* In terms of using a .dbf editor to modify the .dbf in a shapefile make sure it is dBase III compliant, as the shapefile really uses a dBase .dbf file. The reason for saying this is that some dBase file editors natively save to a dBase IV format. One of the big differences between the two is that a dBase III file does not support null values. Missing or omitted ASCII and numeric data is represented as a blank or a zero in a dBaseIII file. Nulls will make third party readers that closely implement this standard puke if they closely implement the shapefile spec.
Map Making Support / Vector Weight and Color Codes
January 13, 2011, 05:57:44 PM
Hi all,

I just got a little Garmin etrex Venture to replace my ancient Sporttrack Pro that finally gave up the ghost ... then I discovered this site. What a cool site!

I went through the topo map tutorial with a some differences to keep this learning exercise manageable from a processing and time spent debugging details missed when going though the steps. First, I used my own transportation layer for Knox Co, KY (more accurate than TIGER) and a custom layer that identifies where all of the known cemeteries are in the county. These started out as layers in Manifold GIS, converted to shapefiles and Garmin map codes were inserted prior to being imported into GPSMapEdit. In a nutshell, I got everything to work and these data are comfortably roosting in the etrex!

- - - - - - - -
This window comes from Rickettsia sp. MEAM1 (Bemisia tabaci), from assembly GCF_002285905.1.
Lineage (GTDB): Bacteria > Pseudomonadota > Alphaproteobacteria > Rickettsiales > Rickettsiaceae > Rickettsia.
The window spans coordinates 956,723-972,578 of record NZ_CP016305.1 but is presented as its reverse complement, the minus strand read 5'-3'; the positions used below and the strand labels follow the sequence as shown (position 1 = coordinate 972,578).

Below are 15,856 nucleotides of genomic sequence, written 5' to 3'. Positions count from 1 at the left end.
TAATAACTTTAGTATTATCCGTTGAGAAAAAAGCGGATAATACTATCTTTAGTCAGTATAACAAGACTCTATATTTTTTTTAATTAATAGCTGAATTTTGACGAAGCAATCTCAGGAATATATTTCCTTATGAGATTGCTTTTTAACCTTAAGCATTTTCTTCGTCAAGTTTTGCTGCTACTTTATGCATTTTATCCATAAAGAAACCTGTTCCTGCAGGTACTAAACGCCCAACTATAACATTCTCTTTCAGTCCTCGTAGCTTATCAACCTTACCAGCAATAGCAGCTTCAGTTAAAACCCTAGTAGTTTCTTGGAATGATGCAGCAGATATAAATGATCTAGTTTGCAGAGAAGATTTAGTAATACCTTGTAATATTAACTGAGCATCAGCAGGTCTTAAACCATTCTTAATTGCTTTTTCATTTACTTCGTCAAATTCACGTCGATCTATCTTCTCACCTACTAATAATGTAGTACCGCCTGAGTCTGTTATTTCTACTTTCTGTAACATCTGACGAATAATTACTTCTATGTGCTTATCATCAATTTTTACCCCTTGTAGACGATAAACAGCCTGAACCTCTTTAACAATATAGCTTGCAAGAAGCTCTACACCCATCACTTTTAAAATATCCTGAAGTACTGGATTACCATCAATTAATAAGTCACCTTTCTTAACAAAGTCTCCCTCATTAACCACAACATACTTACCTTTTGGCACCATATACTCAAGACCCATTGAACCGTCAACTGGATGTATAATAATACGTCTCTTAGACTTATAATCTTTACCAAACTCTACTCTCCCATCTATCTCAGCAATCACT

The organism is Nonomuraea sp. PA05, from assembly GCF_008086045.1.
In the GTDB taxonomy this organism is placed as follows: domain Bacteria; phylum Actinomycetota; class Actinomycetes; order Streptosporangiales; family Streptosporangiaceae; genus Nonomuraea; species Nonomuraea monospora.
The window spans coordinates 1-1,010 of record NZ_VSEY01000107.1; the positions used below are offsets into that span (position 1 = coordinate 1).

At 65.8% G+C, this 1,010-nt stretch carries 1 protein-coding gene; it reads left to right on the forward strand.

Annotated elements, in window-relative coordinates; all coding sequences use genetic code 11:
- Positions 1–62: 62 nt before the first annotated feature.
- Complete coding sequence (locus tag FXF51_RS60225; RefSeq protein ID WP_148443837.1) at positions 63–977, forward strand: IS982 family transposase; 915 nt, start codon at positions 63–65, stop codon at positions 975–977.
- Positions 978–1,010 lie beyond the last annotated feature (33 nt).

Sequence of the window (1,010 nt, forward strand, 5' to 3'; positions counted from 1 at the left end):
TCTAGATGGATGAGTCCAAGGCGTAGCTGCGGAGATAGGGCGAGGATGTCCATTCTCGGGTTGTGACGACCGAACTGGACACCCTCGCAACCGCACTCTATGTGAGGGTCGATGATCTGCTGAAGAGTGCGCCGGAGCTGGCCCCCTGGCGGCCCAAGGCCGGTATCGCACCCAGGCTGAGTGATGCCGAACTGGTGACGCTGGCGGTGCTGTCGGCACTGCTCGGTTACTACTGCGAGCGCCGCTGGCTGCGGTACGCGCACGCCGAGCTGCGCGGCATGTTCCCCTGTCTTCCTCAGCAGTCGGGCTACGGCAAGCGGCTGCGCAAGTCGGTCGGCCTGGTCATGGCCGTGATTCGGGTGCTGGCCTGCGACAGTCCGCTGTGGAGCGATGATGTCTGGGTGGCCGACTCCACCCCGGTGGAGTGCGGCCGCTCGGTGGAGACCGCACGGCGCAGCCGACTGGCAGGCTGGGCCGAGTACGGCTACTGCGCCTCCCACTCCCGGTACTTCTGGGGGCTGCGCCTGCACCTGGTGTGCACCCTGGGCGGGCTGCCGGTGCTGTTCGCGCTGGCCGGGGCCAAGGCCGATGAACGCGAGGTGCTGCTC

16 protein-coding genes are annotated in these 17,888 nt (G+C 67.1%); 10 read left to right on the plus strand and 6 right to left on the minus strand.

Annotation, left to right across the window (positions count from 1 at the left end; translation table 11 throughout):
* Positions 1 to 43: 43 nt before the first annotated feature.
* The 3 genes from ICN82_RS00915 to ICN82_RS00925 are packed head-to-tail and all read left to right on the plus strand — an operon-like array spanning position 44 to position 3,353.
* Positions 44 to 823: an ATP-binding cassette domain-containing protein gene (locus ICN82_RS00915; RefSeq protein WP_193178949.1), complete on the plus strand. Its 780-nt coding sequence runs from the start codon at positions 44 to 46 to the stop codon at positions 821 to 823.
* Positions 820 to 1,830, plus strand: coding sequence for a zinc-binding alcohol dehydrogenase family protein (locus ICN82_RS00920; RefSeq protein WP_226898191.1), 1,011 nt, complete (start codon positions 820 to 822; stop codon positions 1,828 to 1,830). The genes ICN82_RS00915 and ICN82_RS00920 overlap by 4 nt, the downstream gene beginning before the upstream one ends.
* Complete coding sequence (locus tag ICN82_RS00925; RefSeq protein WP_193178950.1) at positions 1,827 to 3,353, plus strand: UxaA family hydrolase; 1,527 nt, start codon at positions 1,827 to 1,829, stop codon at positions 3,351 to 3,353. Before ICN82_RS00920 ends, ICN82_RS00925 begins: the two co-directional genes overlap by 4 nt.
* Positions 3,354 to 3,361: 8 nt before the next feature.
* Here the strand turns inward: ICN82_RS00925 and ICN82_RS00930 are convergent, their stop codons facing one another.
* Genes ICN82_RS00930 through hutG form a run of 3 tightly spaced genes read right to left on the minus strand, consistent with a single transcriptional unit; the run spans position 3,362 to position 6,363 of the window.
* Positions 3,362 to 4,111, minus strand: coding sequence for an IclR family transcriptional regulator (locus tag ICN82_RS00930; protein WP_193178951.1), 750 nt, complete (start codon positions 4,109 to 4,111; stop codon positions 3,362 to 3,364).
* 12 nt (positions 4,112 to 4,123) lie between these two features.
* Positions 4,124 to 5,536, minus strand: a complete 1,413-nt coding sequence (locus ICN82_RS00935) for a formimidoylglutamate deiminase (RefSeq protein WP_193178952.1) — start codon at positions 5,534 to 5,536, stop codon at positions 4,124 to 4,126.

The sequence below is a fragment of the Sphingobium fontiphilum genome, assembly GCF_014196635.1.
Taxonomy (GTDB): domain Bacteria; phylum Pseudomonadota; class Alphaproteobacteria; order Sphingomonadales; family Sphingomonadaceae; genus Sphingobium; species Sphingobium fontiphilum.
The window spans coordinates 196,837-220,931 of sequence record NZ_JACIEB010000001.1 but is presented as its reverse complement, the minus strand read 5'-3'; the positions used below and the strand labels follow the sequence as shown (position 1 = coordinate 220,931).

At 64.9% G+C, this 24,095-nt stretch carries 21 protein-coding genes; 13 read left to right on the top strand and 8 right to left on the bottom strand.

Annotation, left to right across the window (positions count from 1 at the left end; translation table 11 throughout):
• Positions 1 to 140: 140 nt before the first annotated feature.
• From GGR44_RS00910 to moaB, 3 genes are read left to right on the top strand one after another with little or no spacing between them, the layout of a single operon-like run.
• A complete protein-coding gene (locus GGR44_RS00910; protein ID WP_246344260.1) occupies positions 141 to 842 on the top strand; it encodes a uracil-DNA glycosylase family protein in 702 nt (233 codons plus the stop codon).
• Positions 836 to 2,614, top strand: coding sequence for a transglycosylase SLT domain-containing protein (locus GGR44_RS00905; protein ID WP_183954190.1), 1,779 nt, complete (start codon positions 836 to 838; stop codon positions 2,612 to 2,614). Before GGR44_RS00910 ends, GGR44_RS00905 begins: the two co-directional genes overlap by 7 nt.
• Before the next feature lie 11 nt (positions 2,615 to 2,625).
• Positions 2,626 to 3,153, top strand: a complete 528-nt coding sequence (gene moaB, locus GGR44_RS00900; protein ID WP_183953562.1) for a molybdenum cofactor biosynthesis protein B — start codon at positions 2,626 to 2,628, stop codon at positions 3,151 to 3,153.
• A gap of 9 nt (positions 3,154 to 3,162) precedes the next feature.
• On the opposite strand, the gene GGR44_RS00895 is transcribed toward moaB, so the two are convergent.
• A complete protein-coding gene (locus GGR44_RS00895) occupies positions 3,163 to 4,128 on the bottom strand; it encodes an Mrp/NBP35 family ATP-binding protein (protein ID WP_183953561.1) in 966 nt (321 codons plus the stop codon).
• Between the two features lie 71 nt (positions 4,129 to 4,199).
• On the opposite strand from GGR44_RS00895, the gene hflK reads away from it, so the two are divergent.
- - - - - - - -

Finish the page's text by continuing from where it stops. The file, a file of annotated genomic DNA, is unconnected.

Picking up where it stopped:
Below are some questions that maybe the gurus might know something about:

1. For the streets, I used four codes, as the underlying base map only supported that distinction level. I got these from the GPSMapEdit shape file import dialog and then inserted them into the shape file records before actually importing the shapefile. They were:

0X0001 - Major highway; heavy red line;
0X0004 - Arterial road; slightly heavy black line;
0X0003 - Other road; brown? light line;
0X0016 - Trail; light dashed line.

In GPSMapEdit it looks great. In the Garmin and MapSource the major highways show as heavy blue (should be heavy red) and the roads classed as "Other" show as heavy red (should be a light line showing black ... or brown?).

Are there differences in the feature code set between GPSMapEdit and the Garmin? I got the feature codes from GPSMapEdit. The resulting .img file was checked and it looks fine in GPSMapEdit, but shown as described above when installed within the Garmin or viewed in MapSource - which is not is not the desired look.

2. I guess as a follow up question, I am looking to load contour data in to this map and want to show major (every 100 ft), intermediate (every 20 ft) and minor (every 10 ft) contours, using the codes shown in GPSMapEdit. Will the Garmin support these as shown in GPSMapEdit?

3. Finally, are there any utilities out there that will take a Garmin map file and export it to either a .MIF or shapefile? (I can work with a lot of other GIS related file formats too).

Thanks in advance!